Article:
They just hitch a ride and get in the way—requiring their own special equipment and in some cases, causing discomfort. In a study of female runners at the London Marathon , 32 percent said they experienced occasional pain in their breasts. Of those, 17 percent sometimes cut back on their training because of breast pain. But the news is not all bad. Researchers continue to study breast motion during sports, bra technology is improving all the time, and evidence is growing that running is one of the best things you can do to protect yourself from breast cancer. Other parts of the body are luckier.
Having big boobs can ruin your health - and could kill you - Mirror Online
Back to Exercise. The movement of a woman's breasts during exercise can range from 4cm during a walk to 15cm when running, researchers have found. This multidirectional movement can cause breast pain, according to research by the University of Portsmouth. Not only can exercising with poorly supported breasts cause pain and sagging, it can cause embarrassment and put women off physical activity. A survey by the university's Research Group in Breast Health RGBH found breasts were the fourth biggest barrier to exercise for women after lack of motivation, time and poor health. Professor Joanna Scurr, who heads the RGBH, says exercising with a well-fitted sports bra is just as important as running in the right type of trainers. This may result in pain, discomfort and irreversible sagging.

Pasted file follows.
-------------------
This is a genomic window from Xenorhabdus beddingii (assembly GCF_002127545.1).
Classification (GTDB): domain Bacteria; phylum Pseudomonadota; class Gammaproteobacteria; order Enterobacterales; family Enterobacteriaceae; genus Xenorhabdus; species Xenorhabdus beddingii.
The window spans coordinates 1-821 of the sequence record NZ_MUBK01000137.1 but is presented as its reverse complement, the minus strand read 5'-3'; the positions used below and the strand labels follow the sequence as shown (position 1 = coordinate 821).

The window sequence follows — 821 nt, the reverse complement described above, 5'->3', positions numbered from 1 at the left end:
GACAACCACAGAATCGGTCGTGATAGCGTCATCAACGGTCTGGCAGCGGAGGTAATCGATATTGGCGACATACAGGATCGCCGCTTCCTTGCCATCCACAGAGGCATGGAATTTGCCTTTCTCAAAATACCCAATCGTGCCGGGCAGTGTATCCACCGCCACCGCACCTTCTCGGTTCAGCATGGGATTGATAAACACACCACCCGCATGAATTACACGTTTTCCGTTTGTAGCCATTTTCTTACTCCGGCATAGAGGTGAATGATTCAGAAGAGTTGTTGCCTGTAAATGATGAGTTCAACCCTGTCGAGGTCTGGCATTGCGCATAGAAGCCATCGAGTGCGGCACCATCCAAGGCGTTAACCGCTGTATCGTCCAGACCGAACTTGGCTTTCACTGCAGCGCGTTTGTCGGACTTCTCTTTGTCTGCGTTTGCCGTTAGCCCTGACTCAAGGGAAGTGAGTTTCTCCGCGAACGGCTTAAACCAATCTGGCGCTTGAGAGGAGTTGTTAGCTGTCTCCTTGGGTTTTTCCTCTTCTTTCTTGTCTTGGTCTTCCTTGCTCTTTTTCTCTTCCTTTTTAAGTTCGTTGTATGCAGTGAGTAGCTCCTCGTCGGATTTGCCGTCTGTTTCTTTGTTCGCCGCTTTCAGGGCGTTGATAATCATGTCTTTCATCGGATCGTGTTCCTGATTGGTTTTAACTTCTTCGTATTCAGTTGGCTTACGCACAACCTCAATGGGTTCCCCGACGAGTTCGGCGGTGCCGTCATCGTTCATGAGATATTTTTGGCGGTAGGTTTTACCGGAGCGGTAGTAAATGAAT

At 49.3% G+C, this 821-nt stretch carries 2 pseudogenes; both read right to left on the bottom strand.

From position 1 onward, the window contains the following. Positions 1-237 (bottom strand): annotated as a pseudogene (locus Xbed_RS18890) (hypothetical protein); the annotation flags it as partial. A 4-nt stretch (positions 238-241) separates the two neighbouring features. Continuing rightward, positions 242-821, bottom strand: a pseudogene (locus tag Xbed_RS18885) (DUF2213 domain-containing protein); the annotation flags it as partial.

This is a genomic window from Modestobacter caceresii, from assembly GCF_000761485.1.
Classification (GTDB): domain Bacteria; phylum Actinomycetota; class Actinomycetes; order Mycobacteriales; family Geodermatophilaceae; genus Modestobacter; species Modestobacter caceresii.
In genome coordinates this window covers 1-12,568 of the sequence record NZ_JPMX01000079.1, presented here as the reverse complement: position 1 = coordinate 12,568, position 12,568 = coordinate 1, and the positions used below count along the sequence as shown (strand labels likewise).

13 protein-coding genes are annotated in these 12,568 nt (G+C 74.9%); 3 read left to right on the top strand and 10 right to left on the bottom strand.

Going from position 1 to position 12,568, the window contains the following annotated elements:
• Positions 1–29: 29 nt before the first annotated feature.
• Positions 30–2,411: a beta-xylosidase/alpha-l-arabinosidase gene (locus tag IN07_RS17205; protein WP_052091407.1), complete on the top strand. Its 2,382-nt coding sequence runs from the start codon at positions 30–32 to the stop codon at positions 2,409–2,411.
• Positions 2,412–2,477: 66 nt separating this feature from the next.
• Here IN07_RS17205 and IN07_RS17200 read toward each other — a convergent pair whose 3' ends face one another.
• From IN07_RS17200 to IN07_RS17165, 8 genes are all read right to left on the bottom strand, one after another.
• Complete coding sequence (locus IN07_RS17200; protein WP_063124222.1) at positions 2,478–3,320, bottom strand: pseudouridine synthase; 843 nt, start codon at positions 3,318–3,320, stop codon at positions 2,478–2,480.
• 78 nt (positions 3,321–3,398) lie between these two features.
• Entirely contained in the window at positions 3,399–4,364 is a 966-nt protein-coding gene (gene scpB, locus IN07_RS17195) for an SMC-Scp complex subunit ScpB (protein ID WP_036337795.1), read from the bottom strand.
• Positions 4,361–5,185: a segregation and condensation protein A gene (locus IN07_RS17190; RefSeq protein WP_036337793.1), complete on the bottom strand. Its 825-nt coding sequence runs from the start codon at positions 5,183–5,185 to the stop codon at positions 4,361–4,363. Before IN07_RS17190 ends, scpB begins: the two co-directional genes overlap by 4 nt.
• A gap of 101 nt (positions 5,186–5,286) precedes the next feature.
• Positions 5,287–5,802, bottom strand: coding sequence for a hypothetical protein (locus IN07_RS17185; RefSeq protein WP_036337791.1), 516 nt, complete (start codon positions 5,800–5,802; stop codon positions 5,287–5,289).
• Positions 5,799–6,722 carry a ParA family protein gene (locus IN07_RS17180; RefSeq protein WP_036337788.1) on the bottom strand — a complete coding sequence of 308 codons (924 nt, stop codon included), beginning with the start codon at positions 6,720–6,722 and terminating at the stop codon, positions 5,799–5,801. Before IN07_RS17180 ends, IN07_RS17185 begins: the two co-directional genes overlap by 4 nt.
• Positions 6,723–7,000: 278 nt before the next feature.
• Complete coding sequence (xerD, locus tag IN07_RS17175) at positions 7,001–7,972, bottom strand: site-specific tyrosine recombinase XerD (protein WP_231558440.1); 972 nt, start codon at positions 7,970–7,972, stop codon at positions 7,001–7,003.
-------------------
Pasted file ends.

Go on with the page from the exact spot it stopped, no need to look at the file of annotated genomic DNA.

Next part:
Relationship Between Brassiere Cup Size and Shoulder-Neck Pain in Women
Amanda Twiggs says her 40EE breasts made her life a misery but she decided to do something about it. Every time Amanda Twiggs was fitted for a new bra as a teenager, she would burst into tears — because she was always told she needed a size bigger. Amanda worked for four years as a croupier in a casino. It meant standing for up to 16 hours a day, and she says it was agony.
A recent task force has determined that women are at higher risk for developing neck pain than men. What accounts for this gender difference? A number of factors contribute to neck pain including coping skills, personalities, work environments and physical activities. But, as a patient eloquently stated while lifting her shirt, "What about these?